Which all leads me to another point. It seems to me that the core of the MFA education heavily relies on creating clones of a particular, (presently) in-fashion style of literary writing; an almost cut and paste method. I’m not saying don’t steal from the masters occasionally or learn to take hint. There’s usually a great reason great authors are great. But, are we really supposed to be impressed by so many of these tired tropes? A story about a troubled young man whose mother is dying from cancer while he tries to track down the father that has been absent for most of his life? Been there. A young woman moping around her hometown, contemplating her life while engaging in vague interactions with friends and family for some insipid and unknown reason? Done that. A husband and wife dealing with an infidelity? Yada. An old man/woman attempting to reconnect with a long lost or neglected family member? Yadayada. Spare us from the vagaries of such mind-numbing fiction. Sure, the words are often very pretty and deep and pleasant to look at, but a closer look will reveal simple a simpler truth. It’s like a Christmas gift from someone who doesn’t know you very well: a pair of plain white ankle socks wrapped in bright, shiny paper and topped with a perfectly knotted bow. Where is the risk? Where are the warts and guts and snot? Which is, I contend, the cornerstone of the greatest novels, stories and poems I’ve ever had the pleasure to consume.  Now, I’m not advocating the dismissal of complex sentence structure, dazzingly descriptive, sophisticated language use or the opportunity for a writer to flex his or her literary skills every once in a while. (Think rhythm vs. lead guitar. Rhythm is optimal 90% of the time, leaving lead the other 10%–if that even!) On the contrary. I am absolutely all for these elements in higher-brow literary works. It’s what separates the Kroger “bestsellers” like James Patterson from the Steinbecks and McCarthys of the world. But these things cannot and will never replace solid storytelling. Take any one of the aforementioned boilerplate template plots from above. I don’t mean to imply that you shouldn’t use any of these ideas as subject matter and I don’t mean to condemn them. They are all aspects and facets of the human condition that many, many people in the world experience either firsthand or through others that have dealt with them. You can and should write about these things. The challenge is how can you do it outside this “box” that the modern literary world has found itself in; a world the current MFA model of writing has helped drive us into. There’s a way to present originality even through the same tired stories despite the fact that, much like an medium of art, most content has already been trekked. Yet, in this, so many MFA writers simply tread water. Worse, they’re being rewarded for it which in turn perpetuates this uninspired cycle of the current literary scene.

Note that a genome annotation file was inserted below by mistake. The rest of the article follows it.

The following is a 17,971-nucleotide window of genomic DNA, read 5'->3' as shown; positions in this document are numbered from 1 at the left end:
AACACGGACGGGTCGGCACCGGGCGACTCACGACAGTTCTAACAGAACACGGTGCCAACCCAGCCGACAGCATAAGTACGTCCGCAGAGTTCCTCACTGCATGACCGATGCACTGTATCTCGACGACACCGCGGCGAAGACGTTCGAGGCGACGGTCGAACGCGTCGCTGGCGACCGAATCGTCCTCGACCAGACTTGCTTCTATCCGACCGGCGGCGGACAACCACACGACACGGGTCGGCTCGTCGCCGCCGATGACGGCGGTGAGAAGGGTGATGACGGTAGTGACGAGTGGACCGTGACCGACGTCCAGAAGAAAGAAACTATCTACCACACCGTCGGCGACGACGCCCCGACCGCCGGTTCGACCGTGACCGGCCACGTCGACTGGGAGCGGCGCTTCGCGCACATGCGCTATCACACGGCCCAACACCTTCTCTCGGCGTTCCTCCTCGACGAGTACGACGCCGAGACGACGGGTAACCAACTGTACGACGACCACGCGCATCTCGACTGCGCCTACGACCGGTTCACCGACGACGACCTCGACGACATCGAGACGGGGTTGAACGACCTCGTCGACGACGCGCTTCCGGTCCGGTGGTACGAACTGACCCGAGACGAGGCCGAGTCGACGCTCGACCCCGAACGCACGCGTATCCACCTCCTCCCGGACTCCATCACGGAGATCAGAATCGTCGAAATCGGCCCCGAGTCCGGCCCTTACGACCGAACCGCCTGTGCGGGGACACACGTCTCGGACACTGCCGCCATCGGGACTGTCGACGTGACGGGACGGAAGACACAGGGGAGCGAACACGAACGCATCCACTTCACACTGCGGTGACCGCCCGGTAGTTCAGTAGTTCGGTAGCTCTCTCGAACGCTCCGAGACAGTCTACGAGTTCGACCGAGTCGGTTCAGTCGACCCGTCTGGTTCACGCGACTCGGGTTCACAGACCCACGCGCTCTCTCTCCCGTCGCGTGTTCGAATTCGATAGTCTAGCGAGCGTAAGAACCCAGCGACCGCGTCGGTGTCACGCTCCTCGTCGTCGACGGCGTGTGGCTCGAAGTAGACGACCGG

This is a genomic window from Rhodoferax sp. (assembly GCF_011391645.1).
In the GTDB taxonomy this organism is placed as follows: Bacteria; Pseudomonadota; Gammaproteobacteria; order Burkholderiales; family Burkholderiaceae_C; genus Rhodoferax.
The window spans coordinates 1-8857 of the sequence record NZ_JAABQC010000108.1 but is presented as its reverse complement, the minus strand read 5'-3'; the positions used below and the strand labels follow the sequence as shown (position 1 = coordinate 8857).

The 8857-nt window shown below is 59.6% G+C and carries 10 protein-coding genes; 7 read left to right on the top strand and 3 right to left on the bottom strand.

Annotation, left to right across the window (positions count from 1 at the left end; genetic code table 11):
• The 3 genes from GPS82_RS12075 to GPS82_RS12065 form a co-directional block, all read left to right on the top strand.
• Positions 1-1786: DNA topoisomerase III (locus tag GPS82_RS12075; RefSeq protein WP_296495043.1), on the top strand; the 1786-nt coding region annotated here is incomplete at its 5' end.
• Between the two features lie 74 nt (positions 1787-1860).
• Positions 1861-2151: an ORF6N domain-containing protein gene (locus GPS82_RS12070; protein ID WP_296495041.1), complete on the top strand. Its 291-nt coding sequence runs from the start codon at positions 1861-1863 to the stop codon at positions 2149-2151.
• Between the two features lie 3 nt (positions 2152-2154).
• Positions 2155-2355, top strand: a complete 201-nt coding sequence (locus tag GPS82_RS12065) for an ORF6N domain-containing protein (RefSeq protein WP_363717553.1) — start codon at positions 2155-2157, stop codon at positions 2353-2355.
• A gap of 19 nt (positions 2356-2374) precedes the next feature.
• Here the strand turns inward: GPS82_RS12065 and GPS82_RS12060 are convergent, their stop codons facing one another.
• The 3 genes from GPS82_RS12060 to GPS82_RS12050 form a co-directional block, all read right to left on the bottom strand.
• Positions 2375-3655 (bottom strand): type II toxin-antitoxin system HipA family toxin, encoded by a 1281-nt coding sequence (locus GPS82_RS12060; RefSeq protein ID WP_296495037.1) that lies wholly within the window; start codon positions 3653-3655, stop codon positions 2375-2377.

Your average Joe or Jane Wordwriter down the street, pouring their heart and soul, albeit a possibly lackluster talented heart and soul, into some half-cooked book or short story about a weed-smoking, transsexual Jesus coming to Earth in order to unite everyone in a cloud of marijuana smoke and happy, good-time tunes, generally lacks the pomp and arrogance of the MFA elite. Though this is not a plot I hope to ever encounter in my reading. Still, they are writing, hopefully, with unmitigated heart, and in a sense and style, if not wholly their own, theirs to manipulate as they please. And they certainly didn’t drop a handsome dime on a piece of elegantly framed paper that claims they are a properly licensed “writer.” What they have, talent or no, is what he or she wrung from their own bloody hands. Maybe they won’t get published, maybe they will, but I’m willing to bet the entirety of my inheritance (I have no inheritance) that making it through an MFA program, even the most established and revered one, would only increase their ability as storytellers by a pitiful modicum. Certainly, they might learn some right and wrongs, the “proper” way to pace a story, even some much-needed yet rarely possessed editing skills. But these are things that can be learned by planting your ass down in a chair and reading, writing, submitting, getting rejected, getting feedback, applying lessons learned, and re-planting your ass back down in a chair to write some more. Writing, especially fiction, is something that can possibly be taught, in a very limited capacity, but, according to the intensive research I didn’t do, at least 90% of it is an intuitive art. And I’m afraid that’s all MFA programs tend to do: teach individuals to write in similar tones and styles and that getting published is the main focus of our art, not the art itself. (But disclaimer: I LOVE GETTING PUBLISHED.) I’m too lazy to look up the quote directly but an author, possibly Faulkner, once said something along these lines: “the only way to be a writer is to sit your ass down an write.” The statement, I believe, was apparently made at a college lecture to a class full of hopeful writers. Translation: no school program or professor is going to make you a good writer. You will become one if you want, or you won’t; you will die trying or you will hang it up. If that ain’t gospel let the ghost of Faulkner come tell me what is.